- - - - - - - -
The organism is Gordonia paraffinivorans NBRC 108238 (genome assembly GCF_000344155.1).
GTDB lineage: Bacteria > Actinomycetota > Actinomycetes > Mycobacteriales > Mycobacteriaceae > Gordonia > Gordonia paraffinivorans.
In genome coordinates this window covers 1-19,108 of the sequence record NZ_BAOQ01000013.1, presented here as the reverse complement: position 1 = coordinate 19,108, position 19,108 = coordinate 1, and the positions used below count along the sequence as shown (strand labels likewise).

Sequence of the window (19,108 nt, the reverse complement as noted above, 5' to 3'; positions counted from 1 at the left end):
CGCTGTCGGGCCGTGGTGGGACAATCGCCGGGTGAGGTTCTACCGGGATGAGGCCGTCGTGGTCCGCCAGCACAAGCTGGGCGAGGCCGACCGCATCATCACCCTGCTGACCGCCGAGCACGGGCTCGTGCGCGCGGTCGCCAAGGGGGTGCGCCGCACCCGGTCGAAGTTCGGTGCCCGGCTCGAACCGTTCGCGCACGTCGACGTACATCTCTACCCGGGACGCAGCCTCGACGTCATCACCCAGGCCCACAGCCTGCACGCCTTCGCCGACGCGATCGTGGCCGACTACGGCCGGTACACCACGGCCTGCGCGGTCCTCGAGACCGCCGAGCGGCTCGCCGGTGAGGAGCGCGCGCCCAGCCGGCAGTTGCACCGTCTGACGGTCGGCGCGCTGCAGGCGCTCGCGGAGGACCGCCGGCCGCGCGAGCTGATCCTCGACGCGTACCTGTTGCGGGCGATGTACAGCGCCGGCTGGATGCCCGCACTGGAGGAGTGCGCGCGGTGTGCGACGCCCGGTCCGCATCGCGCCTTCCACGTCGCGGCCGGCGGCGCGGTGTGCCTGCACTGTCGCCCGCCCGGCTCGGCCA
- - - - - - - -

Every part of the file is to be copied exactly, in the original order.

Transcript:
The organism is Gordonia paraffinivorans NBRC 108238 (genome assembly GCF_000344155.1).
GTDB lineage: Bacteria > Actinomycetota > Actinomycetes > Mycobacteriales > Mycobacteriaceae > Gordonia > Gordonia paraffinivorans.
In genome coordinates this window covers 1-19,108 of the sequence record NZ_BAOQ01000013.1, presented here as the reverse complement: position 1 = coordinate 19,108, position 19,108 = coordinate 1, and the positions used below count along the sequence as shown (strand labels likewise).

Sequence of the window (19,108 nt, the reverse complement as noted above, 5' to 3'; positions counted from 1 at the left end):
CGCTGTCGGGCCGTGGTGGGACAATCGCCGGGTGAGGTTCTACCGGGATGAGGCCGTCGTGGTCCGCCAGCACAAGCTGGGCGAGGCCGACCGCATCATCACCCTGCTGACCGCCGAGCACGGGCTCGTGCGCGCGGTCGCCAAGGGGGTGCGCCGCACCCGGTCGAAGTTCGGTGCCCGGCTCGAACCGTTCGCGCACGTCGACGTACATCTCTACCCGGGACGCAGCCTCGACGTCATCACCCAGGCCCACAGCCTGCACGCCTTCGCCGACGCGATCGTGGCCGACTACGGCCGGTACACCACGGCCTGCGCGGTCCTCGAGACCGCCGAGCGGCTCGCCGGTGAGGAGCGCGCGCCCAGCCGGCAGTTGCACCGTCTGACGGTCGGCGCGCTGCAGGCGCTCGCGGAGGACCGCCGGCCGCGCGAGCTGATCCTCGACGCGTACCTGTTGCGGGCGATGTACAGCGCCGGCTGGATGCCCGCACTGGAGGAGTGCGCGCGGTGTGCGACGCCCGGTCCGCATCGCGCCTTCCACGTCGCGGCCGGCGGCGCGGTGTGCCTGCACTGTCGCCCGCCCGGCTCGGCCA